Turns out Soursop is a lot more delicious than it looks and it smells wonderful. Also, it seems to have been part of a number of medical experiments to test its alleged power to kill cancer cells and the results are very positive and interesting. The fact that you probably didn’t know that is a subject of a lot of controversy.
Tonights dinner is going to be a Capon from a free-range farm in Northern Luzon (We went to a wonderful weekend organic weekend market – post to follow); vegetable rice; green beans in coconut sauce; fresh mango salsa and Soursop for desert:
Small Calamansi limes are everywhere and add a sour component to a lot of dishes. They’re smaller than key limes, taste “limey” but have their own distinctive flavour:
Just cut a few of them in half and squeeze away:
I used them to add to the mango salsa (look at the colour!):
And to add flavour (along with garlic) to the oven-ready Capon:
Hot dogs here come in little individual protective plastic sleeves which you have to remove before you heat them. For some unknown reason, I found this hilarious:
As we learn our way around the different neighborhoods, describing where we mean by memorable landmarks has been the way to go. Yesterday, I said to Robert – “You know where I mean, next to the place where they blow up babies…” and realised that it needed a photo! So here you are….
BTW, Philippinos are very kind, gentle and good with kids (honest!)
The dust bunnies have precious few places to hide in this partially furnished apartment. So they roll down the edges of the hallways like something out of a John Wayne movie. The brand new rugs throw up new lint, which feeds them until they turn into large tumbleweeds and the air conditioning blows them around.<Insert theme from “The Good, The Bad and The Ugly>. After about 10 days of living in a cowboy movie, I decided living here without a proper broom and mop was not an option. So, as previously mentioned yesterday, we set off in search.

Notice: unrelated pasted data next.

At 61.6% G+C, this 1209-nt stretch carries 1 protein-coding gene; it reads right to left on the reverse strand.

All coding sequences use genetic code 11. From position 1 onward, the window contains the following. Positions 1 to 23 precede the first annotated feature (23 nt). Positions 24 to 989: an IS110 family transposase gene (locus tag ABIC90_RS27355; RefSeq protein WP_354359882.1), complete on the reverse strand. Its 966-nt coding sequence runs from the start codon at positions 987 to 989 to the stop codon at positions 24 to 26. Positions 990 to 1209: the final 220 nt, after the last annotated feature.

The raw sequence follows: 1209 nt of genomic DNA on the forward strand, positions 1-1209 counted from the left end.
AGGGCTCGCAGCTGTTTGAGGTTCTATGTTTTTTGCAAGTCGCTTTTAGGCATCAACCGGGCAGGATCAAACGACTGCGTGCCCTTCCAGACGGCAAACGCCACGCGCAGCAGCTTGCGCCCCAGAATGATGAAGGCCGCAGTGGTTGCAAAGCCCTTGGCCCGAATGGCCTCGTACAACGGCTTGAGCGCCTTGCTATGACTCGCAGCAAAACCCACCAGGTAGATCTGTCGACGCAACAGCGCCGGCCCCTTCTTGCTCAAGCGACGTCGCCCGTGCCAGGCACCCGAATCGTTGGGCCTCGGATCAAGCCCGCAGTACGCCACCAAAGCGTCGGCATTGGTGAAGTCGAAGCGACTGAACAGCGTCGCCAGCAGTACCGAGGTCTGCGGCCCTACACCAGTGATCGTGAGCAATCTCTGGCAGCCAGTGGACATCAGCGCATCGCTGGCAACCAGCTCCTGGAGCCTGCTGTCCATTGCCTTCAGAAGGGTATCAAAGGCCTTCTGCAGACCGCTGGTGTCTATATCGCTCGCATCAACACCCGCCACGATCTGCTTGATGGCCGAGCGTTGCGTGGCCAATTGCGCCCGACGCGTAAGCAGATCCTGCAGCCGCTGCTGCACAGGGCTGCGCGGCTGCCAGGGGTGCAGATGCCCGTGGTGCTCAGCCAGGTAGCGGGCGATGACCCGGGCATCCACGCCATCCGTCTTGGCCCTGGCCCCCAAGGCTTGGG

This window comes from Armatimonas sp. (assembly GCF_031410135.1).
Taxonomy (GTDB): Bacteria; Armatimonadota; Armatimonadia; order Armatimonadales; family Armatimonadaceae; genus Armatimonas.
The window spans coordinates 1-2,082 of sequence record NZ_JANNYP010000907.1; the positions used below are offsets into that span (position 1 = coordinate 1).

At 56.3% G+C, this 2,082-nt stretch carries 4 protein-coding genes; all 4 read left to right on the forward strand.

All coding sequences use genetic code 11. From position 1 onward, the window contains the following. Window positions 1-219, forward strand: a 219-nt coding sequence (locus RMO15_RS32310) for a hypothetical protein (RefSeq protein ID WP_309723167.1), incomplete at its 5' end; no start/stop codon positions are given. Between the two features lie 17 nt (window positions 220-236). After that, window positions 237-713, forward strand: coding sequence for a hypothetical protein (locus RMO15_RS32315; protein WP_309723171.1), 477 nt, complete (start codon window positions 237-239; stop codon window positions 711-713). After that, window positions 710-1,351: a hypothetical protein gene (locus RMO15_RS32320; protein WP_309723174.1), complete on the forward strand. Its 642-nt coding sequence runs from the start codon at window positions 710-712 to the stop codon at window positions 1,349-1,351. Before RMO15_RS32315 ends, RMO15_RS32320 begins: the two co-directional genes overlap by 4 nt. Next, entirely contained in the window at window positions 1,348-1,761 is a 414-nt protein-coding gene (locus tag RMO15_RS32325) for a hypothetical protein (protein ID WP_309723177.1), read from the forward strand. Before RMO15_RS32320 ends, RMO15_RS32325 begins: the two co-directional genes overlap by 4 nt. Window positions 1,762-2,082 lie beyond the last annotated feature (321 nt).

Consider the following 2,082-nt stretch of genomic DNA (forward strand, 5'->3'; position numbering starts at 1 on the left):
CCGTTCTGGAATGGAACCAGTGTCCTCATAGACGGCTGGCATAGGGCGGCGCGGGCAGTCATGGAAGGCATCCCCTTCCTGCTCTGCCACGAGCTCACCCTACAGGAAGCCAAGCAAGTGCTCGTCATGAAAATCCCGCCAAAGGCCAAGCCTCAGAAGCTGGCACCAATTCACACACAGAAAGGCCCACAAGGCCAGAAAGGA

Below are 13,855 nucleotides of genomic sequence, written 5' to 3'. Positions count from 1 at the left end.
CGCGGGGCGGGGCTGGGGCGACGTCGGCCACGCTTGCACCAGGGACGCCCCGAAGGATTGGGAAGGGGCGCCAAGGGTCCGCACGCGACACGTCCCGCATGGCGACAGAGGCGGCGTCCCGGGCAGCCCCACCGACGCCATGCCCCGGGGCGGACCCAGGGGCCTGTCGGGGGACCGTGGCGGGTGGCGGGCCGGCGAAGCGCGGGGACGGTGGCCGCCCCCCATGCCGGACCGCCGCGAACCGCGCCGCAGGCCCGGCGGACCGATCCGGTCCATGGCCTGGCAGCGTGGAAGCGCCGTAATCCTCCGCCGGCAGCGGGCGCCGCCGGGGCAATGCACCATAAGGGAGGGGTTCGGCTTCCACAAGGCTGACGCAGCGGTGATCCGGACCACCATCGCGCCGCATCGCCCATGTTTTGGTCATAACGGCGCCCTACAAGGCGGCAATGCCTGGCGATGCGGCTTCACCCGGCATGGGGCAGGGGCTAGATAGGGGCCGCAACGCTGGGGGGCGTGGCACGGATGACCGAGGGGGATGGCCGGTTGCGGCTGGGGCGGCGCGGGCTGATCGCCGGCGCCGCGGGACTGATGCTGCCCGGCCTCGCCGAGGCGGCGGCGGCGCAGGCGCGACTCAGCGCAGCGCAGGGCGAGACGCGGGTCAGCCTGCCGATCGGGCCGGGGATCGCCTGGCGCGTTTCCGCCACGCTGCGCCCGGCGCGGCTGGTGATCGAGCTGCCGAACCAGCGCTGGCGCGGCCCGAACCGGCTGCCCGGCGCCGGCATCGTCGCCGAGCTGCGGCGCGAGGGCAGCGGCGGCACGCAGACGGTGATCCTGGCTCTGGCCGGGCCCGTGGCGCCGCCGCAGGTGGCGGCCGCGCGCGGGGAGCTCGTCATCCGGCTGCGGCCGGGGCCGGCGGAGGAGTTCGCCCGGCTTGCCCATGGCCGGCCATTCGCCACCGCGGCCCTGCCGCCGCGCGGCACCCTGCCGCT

Now we are a proud owner of an Orga Super Mop <read: metal stick with a cloth attached>…, which left me with the next reality of mopping all that floor space. It is wonderful to have all this square footage to spread out. I can’t hear the TV or other people’s phone calls, and there’s always a quiet corner to read or hang out and look at the view (a favourite pass time). However, someone needs to clean it occasionally <sigh>..…
So accompanied by my new aforementioned mop, I thought it would be fun to get the job done and share a little more of our new home. (There are five bathrooms, for goodness sake!)
So off we go starting in the kitchen:
Door behind leads to maids area, utility room and more bathrooms and toilet…not even going there right now..
And off towards dining room.. Note electric sockets in the kitchen. We have both 110 and 220 and all electric gadgets are color coded, orange or green. Make sure you plug the right one into the right socket or BANG!
And onward through the cavernous living/den area:
And then there’s the entrance way:
And the hallways:
Master (and other bedrooms):